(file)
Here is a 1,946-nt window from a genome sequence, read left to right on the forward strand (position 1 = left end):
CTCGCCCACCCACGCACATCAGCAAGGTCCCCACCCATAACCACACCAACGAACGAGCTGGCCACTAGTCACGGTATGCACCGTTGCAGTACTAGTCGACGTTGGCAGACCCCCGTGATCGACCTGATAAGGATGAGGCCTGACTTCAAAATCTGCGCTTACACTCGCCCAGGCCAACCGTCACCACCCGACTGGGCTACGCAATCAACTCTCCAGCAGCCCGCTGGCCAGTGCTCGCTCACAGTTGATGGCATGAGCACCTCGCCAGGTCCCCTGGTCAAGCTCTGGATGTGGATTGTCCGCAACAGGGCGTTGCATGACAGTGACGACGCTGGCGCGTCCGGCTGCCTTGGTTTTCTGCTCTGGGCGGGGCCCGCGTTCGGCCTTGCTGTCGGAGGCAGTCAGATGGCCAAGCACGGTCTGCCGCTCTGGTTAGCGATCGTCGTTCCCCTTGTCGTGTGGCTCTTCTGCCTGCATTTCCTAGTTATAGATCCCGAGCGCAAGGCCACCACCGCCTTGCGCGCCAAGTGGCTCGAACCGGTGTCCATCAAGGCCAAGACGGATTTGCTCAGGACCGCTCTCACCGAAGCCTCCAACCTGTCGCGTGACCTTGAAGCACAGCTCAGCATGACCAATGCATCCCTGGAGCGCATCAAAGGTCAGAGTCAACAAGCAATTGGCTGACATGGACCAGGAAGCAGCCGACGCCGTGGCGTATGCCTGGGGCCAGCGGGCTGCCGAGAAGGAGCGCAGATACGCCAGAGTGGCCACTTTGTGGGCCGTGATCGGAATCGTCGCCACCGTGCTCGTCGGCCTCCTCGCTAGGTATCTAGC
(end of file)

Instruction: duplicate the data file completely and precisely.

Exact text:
Here is a 1,946-nt window from a genome sequence, read left to right on the forward strand (position 1 = left end):
CTCGCCCACCCACGCACATCAGCAAGGTCCCCACCCATAACCACACCAACGAACGAGCTGGCCACTAGTCACGGTATGCACCGTTGCAGTACTAGTCGACGTTGGCAGACCCCCGTGATCGACCTGATAAGGATGAGGCCTGACTTCAAAATCTGCGCTTACACTCGCCCAGGCCAACCGTCACCACCCGACTGGGCTACGCAATCAACTCTCCAGCAGCCCGCTGGCCAGTGCTCGCTCACAGTTGATGGCATGAGCACCTCGCCAGGTCCCCTGGTCAAGCTCTGGATGTGGATTGTCCGCAACAGGGCGTTGCATGACAGTGACGACGCTGGCGCGTCCGGCTGCCTTGGTTTTCTGCTCTGGGCGGGGCCCGCGTTCGGCCTTGCTGTCGGAGGCAGTCAGATGGCCAAGCACGGTCTGCCGCTCTGGTTAGCGATCGTCGTTCCCCTTGTCGTGTGGCTCTTCTGCCTGCATTTCCTAGTTATAGATCCCGAGCGCAAGGCCACCACCGCCTTGCGCGCCAAGTGGCTCGAACCGGTGTCCATCAAGGCCAAGACGGATTTGCTCAGGACCGCTCTCACCGAAGCCTCCAACCTGTCGCGTGACCTTGAAGCACAGCTCAGCATGACCAATGCATCCCTGGAGCGCATCAAAGGTCAGAGTCAACAAGCAATTGGCTGACATGGACCAGGAAGCAGCCGACGCCGTGGCGTATGCCTGGGGCCAGCGGGCTGCCGAGAAGGAGCGCAGATACGCCAGAGTGGCCACTTTGTGGGCCGTGATCGGAATCGTCGCCACCGTGCTCGTCGGCCTCCTCGCTAGGTATCTAGC